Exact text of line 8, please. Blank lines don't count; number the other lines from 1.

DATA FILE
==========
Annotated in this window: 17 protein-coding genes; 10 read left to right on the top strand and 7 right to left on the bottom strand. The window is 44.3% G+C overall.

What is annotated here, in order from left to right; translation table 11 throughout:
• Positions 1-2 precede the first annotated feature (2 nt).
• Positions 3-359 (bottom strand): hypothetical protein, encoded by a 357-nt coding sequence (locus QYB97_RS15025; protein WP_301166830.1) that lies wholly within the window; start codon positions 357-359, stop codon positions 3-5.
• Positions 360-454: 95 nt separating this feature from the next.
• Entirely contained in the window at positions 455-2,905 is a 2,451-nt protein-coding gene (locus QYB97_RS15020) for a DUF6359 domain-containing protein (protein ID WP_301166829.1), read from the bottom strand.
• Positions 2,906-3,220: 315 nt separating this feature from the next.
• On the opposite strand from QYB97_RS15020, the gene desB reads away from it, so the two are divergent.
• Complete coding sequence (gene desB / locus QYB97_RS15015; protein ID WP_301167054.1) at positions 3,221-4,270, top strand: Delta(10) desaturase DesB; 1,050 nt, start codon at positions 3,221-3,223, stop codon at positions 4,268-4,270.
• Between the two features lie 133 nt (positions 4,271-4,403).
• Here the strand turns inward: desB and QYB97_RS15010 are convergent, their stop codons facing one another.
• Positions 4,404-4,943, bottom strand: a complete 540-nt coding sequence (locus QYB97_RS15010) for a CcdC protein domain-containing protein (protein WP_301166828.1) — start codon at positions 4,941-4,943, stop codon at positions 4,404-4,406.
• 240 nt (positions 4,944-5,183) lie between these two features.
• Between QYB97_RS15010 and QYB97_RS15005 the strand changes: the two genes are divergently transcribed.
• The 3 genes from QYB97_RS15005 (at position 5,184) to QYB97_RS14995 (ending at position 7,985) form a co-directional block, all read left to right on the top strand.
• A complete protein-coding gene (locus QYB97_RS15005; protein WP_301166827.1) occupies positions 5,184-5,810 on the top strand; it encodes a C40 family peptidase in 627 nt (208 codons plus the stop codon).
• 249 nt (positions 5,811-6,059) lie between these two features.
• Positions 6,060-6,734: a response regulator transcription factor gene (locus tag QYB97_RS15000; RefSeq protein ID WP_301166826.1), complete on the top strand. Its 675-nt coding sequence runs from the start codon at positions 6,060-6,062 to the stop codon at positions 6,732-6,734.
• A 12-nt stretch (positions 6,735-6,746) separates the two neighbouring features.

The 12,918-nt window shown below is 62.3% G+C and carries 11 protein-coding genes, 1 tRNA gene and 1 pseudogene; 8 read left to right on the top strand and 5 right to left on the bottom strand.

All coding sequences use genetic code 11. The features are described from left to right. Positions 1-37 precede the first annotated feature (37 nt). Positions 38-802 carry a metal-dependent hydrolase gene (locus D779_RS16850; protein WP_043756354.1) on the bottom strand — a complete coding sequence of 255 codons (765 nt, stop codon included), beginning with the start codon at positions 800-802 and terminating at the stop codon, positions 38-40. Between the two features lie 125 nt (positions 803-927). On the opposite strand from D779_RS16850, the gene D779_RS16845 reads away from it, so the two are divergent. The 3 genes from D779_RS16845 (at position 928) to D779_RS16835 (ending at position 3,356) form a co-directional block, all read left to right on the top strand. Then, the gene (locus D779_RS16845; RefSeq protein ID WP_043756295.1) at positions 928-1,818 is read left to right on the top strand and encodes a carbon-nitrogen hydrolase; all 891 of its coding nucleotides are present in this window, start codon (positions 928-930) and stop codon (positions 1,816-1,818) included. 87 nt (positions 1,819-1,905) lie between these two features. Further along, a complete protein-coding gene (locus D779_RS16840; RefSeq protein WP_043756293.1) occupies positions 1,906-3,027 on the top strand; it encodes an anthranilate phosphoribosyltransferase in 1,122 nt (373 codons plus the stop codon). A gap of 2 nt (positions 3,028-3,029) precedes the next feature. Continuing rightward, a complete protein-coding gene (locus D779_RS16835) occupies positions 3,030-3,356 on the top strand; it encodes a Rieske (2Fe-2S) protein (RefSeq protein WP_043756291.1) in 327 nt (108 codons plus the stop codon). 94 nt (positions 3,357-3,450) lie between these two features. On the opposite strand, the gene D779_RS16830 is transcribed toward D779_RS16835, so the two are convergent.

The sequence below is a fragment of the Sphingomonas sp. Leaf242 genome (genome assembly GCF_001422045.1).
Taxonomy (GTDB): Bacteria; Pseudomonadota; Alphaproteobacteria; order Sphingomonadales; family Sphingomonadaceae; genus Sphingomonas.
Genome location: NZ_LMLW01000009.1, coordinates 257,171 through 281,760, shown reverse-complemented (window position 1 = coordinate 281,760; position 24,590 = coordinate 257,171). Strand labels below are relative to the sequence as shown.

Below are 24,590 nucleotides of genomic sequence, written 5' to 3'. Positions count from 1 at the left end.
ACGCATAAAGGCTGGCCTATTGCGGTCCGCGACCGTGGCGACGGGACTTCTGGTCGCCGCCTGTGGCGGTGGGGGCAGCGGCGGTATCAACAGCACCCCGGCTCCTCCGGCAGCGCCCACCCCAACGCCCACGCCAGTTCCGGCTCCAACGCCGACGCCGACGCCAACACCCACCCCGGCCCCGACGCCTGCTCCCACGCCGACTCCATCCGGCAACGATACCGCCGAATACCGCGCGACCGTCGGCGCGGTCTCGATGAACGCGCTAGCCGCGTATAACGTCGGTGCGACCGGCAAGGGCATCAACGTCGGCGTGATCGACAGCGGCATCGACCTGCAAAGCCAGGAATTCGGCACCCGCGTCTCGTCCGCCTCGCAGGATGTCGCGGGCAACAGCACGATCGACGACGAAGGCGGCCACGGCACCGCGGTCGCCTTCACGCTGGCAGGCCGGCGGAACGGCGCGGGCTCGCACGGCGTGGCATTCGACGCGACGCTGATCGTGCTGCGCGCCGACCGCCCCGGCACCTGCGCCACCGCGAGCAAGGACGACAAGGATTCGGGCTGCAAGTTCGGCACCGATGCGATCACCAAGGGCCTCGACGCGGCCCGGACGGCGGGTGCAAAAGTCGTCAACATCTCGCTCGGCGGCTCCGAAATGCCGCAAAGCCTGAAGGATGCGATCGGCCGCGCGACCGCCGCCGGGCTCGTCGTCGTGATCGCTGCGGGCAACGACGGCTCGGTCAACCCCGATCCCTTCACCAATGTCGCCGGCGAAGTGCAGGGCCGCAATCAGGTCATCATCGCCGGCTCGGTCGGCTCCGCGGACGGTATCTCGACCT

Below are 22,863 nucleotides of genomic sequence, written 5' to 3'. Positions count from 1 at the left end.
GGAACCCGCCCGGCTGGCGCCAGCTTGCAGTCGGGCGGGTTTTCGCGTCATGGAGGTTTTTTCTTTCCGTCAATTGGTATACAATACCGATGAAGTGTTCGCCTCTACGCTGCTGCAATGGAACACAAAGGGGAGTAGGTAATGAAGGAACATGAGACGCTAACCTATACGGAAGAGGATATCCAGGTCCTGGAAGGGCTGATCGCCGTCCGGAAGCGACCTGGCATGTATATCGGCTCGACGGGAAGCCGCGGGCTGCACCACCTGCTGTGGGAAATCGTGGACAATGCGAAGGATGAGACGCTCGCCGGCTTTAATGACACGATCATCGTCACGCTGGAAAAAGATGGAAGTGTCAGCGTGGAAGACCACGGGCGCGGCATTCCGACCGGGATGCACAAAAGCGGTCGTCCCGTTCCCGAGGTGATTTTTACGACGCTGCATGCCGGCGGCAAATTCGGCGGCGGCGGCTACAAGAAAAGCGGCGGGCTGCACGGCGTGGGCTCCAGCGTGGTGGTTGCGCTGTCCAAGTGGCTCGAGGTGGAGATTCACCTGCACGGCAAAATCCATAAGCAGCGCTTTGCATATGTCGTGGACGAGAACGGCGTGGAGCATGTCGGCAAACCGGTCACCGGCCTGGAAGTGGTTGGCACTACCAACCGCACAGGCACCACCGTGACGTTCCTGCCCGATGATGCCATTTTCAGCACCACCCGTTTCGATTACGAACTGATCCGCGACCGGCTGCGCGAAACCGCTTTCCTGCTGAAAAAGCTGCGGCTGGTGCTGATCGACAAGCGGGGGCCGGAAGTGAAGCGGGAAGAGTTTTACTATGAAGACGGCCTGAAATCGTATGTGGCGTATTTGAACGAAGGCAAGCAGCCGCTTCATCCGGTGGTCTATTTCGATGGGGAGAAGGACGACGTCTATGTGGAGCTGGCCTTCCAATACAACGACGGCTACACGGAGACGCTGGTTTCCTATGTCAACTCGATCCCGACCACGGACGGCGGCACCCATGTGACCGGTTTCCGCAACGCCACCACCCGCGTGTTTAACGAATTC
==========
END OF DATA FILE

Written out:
• On the opposite strand from QYB97_RS15020, the gene desB reads away from it, so the two are divergent.